Problem downloading large files
June 11, 2006 2:11 PM   Subscribe

I need help figuring out how to fix my home network.

I recently bought a new PC and set it up in a different location that previously. Since setting up the new machine I have been pretty much unable to download a file larger than a couple megs without it somehow ending up corrupted. For example, I just downloaded the latest video drivers from NVidia (21407 kb) six times and each time the self-extracting executable says that it is corrupted. I had a similar problem with the path for BF1942.

What can cause this kind of problem? I suspect line noise in the network. Because of the layout of the house, there is about 20 feet between the nearest phone jack and my computer. I currently have it set up with the DSL modem right by the jack with a very short phone line between the jack and the modem. Then a 30 ft. length of cat 5 between the modem and the router on my desk. Then a very short (3 ft I think) cat 5 from the router to my computer.

Right now the prime culprit is that 30ft length of cat 5. Its pretty old and has some creases and such in it.

What would you recomend to improve the situation? Is it possible to buy cat 5 with extra insulation or some such that is desinged to be run at lengths of 20-30 ft?
posted by Riemann to Computers & Internet (8 answers total)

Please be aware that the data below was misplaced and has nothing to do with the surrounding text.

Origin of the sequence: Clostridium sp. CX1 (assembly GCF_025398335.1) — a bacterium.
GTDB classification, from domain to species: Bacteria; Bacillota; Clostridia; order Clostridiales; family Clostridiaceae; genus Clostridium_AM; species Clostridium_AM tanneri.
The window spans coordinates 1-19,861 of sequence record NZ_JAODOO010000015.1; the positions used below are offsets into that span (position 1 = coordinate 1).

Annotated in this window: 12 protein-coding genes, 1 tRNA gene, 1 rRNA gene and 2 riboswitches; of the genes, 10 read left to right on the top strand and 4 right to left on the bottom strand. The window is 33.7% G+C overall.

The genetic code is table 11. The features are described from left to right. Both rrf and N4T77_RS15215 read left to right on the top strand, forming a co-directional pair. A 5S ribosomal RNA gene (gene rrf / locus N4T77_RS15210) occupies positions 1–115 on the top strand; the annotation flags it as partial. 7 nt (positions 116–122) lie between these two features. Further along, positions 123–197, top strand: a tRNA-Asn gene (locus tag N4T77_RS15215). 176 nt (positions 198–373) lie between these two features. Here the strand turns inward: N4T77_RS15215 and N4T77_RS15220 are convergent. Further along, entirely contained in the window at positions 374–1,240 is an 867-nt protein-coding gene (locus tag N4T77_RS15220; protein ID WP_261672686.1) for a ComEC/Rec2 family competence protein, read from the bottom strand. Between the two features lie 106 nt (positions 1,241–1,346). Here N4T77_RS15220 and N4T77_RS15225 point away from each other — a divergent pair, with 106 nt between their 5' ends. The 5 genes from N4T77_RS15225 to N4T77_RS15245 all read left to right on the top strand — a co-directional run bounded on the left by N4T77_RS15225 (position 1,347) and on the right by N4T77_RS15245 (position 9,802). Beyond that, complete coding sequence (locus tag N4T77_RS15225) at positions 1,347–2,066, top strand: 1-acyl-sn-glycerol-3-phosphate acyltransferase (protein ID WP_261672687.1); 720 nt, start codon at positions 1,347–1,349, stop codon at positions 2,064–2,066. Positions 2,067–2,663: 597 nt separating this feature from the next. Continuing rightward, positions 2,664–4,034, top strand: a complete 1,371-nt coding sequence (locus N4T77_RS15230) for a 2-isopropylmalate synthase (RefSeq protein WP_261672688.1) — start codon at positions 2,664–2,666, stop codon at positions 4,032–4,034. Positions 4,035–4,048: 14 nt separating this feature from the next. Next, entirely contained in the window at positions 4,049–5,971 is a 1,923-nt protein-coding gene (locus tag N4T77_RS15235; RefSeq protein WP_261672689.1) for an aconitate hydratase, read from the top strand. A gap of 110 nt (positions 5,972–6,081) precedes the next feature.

As an addendum, do you know of any software that can be used to measure or test for noise over a network?
posted by Riemann at 2:31 PM on June 11, 2006

Another piece of the puzzle: I just logged in to the router base station for the first time in a while and it seems that for some reason the wireless security had been turned off and there was a list of 4 machines unknown to me in the DHCP directory.
posted by Riemann at 2:39 PM on June 11, 2006

You aren't getting anywhere near the distance limits of cat 5 cable - 100 meters. It is indeed that cable - probably in the ends or one of those kinks.

Go buy a new cable - you can go up to 300' with no loss of signal.
Regarding noise: your friend is the "ping" command.
posted by disclaimer at 2:52 PM on June 11, 2006

Riemann: I would first enable security immediately and test out the network with your machine being the only one on it.

Then, I would change all of your passwords on various websites, email accounts, etc.

One of the big culprits of the corruption could be someone running a network sniffer on your LAN, which causes boatloads of LAN traffic and can screw up your overall connection integrity if you don't have a high-end router that can handle that sort of a mess.

I don't mean to scare you, as your problem could be totally unrelated to the lack of security, too, but I'd err on the side of caution here. If fixing the security settings on your wireless solves your file corruption problem, it's safe to say the inflated traffic of all of your "borrowers" contributed to your issues.
posted by twiggy at 2:52 PM on June 11, 2006

Yeah, definitely look into the security thing.

But; when a network is over-utilized, the tendency will usually be to drop packets entirely at the routing points (since you're overrunning queues on the switch,) and not corrupt them. So, this seems like an unlikely cause.

More likely is that you in fact have a bum bit of hardware (for instance, the network cable you mentioned.) In TCP/IP, packets each contain a checksum code which is intended to prevent errors; coupled with the ethernet checksum, this should catch most errors, but this doesn't work 100% of the time.